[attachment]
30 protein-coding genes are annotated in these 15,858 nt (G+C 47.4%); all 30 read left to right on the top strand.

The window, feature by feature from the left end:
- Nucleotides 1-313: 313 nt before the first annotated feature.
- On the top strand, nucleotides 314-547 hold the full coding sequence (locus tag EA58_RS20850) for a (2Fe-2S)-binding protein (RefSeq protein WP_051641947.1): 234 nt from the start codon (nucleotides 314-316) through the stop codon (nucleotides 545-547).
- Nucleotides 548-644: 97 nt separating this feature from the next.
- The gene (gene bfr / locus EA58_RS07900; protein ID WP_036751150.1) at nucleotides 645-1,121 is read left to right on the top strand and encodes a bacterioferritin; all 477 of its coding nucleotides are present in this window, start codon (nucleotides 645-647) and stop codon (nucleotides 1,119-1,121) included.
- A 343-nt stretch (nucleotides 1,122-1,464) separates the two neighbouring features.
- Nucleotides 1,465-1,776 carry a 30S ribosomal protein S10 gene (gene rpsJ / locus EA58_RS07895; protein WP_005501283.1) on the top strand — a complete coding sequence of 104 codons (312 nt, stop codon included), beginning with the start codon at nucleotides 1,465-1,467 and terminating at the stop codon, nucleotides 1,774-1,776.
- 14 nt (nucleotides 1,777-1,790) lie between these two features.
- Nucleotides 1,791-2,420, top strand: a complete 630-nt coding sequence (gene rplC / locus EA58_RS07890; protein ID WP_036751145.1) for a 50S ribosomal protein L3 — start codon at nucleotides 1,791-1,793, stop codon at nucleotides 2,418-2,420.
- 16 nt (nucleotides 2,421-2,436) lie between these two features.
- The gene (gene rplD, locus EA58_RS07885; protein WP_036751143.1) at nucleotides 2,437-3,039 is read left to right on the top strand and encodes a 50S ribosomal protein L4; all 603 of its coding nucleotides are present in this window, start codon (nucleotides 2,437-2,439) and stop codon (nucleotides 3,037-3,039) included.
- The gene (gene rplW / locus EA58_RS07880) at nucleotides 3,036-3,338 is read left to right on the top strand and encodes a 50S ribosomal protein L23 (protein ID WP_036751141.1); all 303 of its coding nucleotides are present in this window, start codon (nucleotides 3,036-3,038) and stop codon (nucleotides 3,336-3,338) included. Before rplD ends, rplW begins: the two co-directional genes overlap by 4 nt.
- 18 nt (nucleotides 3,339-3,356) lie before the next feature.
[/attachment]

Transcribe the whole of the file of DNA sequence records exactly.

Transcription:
30 protein-coding genes are annotated in these 15,858 nt (G+C 47.4%); all 30 read left to right on the top strand.

The window, feature by feature from the left end:
- Nucleotides 1-313: 313 nt before the first annotated feature.
- On the top strand, nucleotides 314-547 hold the full coding sequence (locus tag EA58_RS20850) for a (2Fe-2S)-binding protein (RefSeq protein WP_051641947.1): 234 nt from the start codon (nucleotides 314-316) through the stop codon (nucleotides 545-547).
- Nucleotides 548-644: 97 nt separating this feature from the next.
- The gene (gene bfr / locus EA58_RS07900; protein ID WP_036751150.1) at nucleotides 645-1,121 is read left to right on the top strand and encodes a bacterioferritin; all 477 of its coding nucleotides are present in this window, start codon (nucleotides 645-647) and stop codon (nucleotides 1,119-1,121) included.
- A 343-nt stretch (nucleotides 1,122-1,464) separates the two neighbouring features.
- Nucleotides 1,465-1,776 carry a 30S ribosomal protein S10 gene (gene rpsJ / locus EA58_RS07895; protein WP_005501283.1) on the top strand — a complete coding sequence of 104 codons (312 nt, stop codon included), beginning with the start codon at nucleotides 1,465-1,467 and terminating at the stop codon, nucleotides 1,774-1,776.
- 14 nt (nucleotides 1,777-1,790) lie between these two features.
- Nucleotides 1,791-2,420, top strand: a complete 630-nt coding sequence (gene rplC / locus EA58_RS07890; protein ID WP_036751145.1) for a 50S ribosomal protein L3 — start codon at nucleotides 1,791-1,793, stop codon at nucleotides 2,418-2,420.
- 16 nt (nucleotides 2,421-2,436) lie between these two features.
- The gene (gene rplD, locus EA58_RS07885; protein WP_036751143.1) at nucleotides 2,437-3,039 is read left to right on the top strand and encodes a 50S ribosomal protein L4; all 603 of its coding nucleotides are present in this window, start codon (nucleotides 2,437-2,439) and stop codon (nucleotides 3,037-3,039) included.
- The gene (gene rplW / locus EA58_RS07880) at nucleotides 3,036-3,338 is read left to right on the top strand and encodes a 50S ribosomal protein L23 (protein ID WP_036751141.1); all 303 of its coding nucleotides are present in this window, start codon (nucleotides 3,036-3,038) and stop codon (nucleotides 3,336-3,338) included. Before rplD ends, rplW begins: the two co-directional genes overlap by 4 nt.
- 18 nt (nucleotides 3,339-3,356) lie before the next feature.